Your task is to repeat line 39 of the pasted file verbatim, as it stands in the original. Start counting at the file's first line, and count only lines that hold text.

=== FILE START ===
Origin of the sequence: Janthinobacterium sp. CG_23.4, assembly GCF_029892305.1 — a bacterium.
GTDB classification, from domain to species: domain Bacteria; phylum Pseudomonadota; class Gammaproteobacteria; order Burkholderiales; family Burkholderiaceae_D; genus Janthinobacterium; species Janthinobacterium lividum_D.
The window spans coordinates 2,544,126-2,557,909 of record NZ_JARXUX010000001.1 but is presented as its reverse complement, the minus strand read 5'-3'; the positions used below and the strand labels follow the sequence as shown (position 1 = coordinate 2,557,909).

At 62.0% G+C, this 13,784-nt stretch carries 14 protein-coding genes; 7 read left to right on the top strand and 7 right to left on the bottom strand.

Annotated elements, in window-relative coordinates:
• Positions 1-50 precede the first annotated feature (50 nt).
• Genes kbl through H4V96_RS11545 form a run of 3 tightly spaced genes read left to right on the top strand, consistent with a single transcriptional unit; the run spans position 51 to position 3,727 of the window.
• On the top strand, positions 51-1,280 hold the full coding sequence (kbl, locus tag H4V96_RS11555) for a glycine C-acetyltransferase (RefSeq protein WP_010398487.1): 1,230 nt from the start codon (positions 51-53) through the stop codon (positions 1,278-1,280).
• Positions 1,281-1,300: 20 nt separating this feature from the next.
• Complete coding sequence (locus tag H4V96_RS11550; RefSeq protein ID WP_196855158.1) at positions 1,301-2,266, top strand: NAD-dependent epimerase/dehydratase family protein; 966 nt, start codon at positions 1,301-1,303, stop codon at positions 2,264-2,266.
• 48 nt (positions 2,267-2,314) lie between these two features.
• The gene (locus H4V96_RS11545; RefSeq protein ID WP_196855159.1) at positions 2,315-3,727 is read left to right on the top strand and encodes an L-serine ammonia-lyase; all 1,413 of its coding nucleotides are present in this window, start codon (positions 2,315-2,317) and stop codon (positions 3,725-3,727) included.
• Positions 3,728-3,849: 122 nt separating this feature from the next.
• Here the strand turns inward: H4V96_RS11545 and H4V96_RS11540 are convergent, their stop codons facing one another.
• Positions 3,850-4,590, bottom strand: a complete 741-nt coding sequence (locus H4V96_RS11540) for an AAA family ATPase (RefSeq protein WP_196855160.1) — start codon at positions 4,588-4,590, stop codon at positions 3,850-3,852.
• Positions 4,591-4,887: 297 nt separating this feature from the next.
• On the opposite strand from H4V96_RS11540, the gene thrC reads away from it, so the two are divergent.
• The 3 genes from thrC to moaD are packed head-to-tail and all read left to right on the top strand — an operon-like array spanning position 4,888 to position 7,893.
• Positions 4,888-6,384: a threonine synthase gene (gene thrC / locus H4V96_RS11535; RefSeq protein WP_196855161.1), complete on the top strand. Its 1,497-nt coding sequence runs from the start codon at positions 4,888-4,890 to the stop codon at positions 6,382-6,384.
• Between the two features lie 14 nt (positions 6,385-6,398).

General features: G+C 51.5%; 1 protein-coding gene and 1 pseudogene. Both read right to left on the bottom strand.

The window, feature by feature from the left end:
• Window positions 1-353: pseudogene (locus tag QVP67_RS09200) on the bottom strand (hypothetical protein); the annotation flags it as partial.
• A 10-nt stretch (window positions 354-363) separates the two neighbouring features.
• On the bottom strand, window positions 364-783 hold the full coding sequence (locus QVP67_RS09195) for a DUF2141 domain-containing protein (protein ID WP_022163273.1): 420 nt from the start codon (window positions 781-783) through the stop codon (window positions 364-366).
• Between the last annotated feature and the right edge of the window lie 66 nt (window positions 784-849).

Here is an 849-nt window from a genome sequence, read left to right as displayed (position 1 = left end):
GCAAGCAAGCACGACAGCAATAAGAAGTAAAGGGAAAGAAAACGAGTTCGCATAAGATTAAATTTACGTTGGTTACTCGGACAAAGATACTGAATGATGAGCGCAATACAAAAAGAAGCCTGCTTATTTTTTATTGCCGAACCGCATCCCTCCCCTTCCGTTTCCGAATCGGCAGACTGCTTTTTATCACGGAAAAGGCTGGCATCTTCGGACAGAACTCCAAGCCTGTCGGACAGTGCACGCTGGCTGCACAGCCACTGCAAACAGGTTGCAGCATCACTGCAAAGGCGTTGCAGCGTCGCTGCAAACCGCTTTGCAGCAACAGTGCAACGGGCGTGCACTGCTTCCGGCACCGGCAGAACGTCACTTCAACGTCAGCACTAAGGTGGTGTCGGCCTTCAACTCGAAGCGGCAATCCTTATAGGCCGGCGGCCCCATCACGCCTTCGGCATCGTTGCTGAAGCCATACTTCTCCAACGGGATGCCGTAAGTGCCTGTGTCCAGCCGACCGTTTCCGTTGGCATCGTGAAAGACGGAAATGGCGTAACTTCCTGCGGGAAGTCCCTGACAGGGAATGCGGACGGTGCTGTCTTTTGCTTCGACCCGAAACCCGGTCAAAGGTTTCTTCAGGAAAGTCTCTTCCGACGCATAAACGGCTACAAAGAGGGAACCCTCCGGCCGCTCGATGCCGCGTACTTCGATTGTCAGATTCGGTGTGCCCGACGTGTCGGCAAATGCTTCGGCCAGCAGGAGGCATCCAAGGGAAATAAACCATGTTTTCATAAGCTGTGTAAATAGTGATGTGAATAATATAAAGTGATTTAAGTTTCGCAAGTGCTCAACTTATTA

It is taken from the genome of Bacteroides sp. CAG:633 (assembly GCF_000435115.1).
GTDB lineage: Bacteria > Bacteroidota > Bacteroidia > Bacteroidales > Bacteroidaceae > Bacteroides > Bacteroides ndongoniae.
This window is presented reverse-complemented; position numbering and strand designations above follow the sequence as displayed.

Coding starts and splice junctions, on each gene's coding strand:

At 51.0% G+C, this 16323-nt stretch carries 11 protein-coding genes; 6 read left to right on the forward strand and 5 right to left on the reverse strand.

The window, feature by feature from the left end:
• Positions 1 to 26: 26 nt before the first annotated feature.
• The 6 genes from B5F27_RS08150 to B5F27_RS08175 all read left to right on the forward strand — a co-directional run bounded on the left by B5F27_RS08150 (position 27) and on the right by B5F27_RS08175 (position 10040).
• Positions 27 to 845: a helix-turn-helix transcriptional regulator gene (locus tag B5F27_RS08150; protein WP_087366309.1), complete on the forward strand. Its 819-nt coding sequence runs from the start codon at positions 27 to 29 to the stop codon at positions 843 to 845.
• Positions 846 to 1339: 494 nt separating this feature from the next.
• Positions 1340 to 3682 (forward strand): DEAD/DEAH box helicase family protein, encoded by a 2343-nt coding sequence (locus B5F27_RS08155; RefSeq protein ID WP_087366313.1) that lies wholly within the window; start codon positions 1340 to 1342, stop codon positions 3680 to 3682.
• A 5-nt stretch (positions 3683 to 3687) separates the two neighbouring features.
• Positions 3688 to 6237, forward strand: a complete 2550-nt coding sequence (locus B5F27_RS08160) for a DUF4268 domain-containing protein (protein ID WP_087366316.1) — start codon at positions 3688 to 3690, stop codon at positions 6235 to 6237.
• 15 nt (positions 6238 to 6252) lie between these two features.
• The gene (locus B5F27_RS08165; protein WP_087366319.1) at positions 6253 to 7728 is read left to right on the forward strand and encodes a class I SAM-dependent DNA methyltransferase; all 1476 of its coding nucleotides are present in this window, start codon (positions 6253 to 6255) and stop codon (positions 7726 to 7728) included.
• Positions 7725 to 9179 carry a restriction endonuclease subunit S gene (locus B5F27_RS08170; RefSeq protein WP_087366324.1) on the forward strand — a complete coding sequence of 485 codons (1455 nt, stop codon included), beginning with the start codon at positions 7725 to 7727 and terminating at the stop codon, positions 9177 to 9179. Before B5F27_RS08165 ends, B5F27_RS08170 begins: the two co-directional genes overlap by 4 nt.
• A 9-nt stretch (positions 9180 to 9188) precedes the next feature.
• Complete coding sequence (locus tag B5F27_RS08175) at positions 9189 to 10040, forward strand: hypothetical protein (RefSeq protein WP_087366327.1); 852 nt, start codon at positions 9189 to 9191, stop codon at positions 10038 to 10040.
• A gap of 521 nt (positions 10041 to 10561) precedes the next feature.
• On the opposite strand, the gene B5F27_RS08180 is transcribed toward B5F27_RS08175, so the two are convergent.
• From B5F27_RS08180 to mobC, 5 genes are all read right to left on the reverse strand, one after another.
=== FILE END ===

• Positions 1340 to 3682 (forward strand): DEAD/DEAH box helicase family protein, encoded by a 2343-nt coding sequence (locus B5F27_RS08155; RefSeq protein ID WP_087366313.1) that lies wholly within the window; start codon positions 1340 to 1342, stop codon positions 3680 to 3682.